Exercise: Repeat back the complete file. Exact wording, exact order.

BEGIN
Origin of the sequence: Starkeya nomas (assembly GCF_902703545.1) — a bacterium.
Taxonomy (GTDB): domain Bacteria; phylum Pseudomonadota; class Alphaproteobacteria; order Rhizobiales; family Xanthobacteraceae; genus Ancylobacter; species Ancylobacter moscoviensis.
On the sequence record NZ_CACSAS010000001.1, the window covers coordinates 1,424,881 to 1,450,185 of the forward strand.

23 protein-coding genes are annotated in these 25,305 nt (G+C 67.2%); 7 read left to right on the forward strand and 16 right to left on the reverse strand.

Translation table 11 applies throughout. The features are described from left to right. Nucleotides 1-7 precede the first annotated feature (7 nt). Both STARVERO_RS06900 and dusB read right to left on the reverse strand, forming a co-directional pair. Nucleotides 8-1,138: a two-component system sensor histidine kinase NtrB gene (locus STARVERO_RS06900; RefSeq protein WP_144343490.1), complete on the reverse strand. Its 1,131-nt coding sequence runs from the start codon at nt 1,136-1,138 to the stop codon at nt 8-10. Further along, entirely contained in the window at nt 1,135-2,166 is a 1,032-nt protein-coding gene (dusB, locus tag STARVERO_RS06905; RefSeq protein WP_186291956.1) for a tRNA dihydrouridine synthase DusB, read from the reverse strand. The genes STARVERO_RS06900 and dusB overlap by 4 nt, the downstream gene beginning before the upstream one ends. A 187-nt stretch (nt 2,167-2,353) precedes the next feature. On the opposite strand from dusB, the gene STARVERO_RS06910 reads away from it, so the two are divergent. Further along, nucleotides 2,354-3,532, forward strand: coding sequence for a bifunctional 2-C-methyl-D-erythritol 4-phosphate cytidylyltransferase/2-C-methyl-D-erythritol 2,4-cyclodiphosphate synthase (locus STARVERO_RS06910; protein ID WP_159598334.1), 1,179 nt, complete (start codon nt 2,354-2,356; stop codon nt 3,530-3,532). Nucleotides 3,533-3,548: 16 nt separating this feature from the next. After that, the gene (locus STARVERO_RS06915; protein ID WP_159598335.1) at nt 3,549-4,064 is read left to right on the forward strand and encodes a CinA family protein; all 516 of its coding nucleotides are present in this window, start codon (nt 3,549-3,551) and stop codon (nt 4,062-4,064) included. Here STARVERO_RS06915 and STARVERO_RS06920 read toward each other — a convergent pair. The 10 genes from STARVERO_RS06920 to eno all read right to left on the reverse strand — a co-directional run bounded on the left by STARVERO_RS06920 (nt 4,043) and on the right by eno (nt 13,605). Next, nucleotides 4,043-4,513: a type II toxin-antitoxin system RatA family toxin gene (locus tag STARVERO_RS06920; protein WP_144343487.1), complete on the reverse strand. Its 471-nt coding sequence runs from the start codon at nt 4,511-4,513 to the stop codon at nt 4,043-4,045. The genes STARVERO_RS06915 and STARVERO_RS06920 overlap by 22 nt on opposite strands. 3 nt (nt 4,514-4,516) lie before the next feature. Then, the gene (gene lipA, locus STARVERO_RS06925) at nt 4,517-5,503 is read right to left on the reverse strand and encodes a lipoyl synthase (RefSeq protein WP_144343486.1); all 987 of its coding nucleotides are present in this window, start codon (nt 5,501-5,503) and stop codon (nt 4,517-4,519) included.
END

Origin of the sequence: Starkeya nomas (assembly GCF_902703545.1) — a bacterium.
Taxonomy (GTDB): domain Bacteria; phylum Pseudomonadota; class Alphaproteobacteria; order Rhizobiales; family Xanthobacteraceae; genus Ancylobacter; species Ancylobacter moscoviensis.
On the sequence record NZ_CACSAS010000001.1, the window covers coordinates 1,424,881 to 1,450,185 of the forward strand.

23 protein-coding genes are annotated in these 25,305 nt (G+C 67.2%); 7 read left to right on the forward strand and 16 right to left on the reverse strand.

Translation table 11 applies throughout. The features are described from left to right. Nucleotides 1-7 precede the first annotated feature (7 nt). Both STARVERO_RS06900 and dusB read right to left on the reverse strand, forming a co-directional pair. Nucleotides 8-1,138: a two-component system sensor histidine kinase NtrB gene (locus STARVERO_RS06900; RefSeq protein WP_144343490.1), complete on the reverse strand. Its 1,131-nt coding sequence runs from the start codon at nt 1,136-1,138 to the stop codon at nt 8-10. Further along, entirely contained in the window at nt 1,135-2,166 is a 1,032-nt protein-coding gene (dusB, locus tag STARVERO_RS06905; RefSeq protein WP_186291956.1) for a tRNA dihydrouridine synthase DusB, read from the reverse strand. The genes STARVERO_RS06900 and dusB overlap by 4 nt, the downstream gene beginning before the upstream one ends. A 187-nt stretch (nt 2,167-2,353) precedes the next feature. On the opposite strand from dusB, the gene STARVERO_RS06910 reads away from it, so the two are divergent. Further along, nucleotides 2,354-3,532, forward strand: coding sequence for a bifunctional 2-C-methyl-D-erythritol 4-phosphate cytidylyltransferase/2-C-methyl-D-erythritol 2,4-cyclodiphosphate synthase (locus STARVERO_RS06910; protein ID WP_159598334.1), 1,179 nt, complete (start codon nt 2,354-2,356; stop codon nt 3,530-3,532). Nucleotides 3,533-3,548: 16 nt separating this feature from the next. After that, the gene (locus STARVERO_RS06915; protein ID WP_159598335.1) at nt 3,549-4,064 is read left to right on the forward strand and encodes a CinA family protein; all 516 of its coding nucleotides are present in this window, start codon (nt 3,549-3,551) and stop codon (nt 4,062-4,064) included. Here STARVERO_RS06915 and STARVERO_RS06920 read toward each other — a convergent pair. The 10 genes from STARVERO_RS06920 to eno all read right to left on the reverse strand — a co-directional run bounded on the left by STARVERO_RS06920 (nt 4,043) and on the right by eno (nt 13,605). Next, nucleotides 4,043-4,513: a type II toxin-antitoxin system RatA family toxin gene (locus tag STARVERO_RS06920; protein WP_144343487.1), complete on the reverse strand. Its 471-nt coding sequence runs from the start codon at nt 4,511-4,513 to the stop codon at nt 4,043-4,045. The genes STARVERO_RS06915 and STARVERO_RS06920 overlap by 22 nt on opposite strands. 3 nt (nt 4,514-4,516) lie before the next feature. Then, the gene (gene lipA, locus STARVERO_RS06925) at nt 4,517-5,503 is read right to left on the reverse strand and encodes a lipoyl synthase (RefSeq protein WP_144343486.1); all 987 of its coding nucleotides are present in this window, start codon (nt 5,501-5,503) and stop codon (nt 4,517-4,519) included.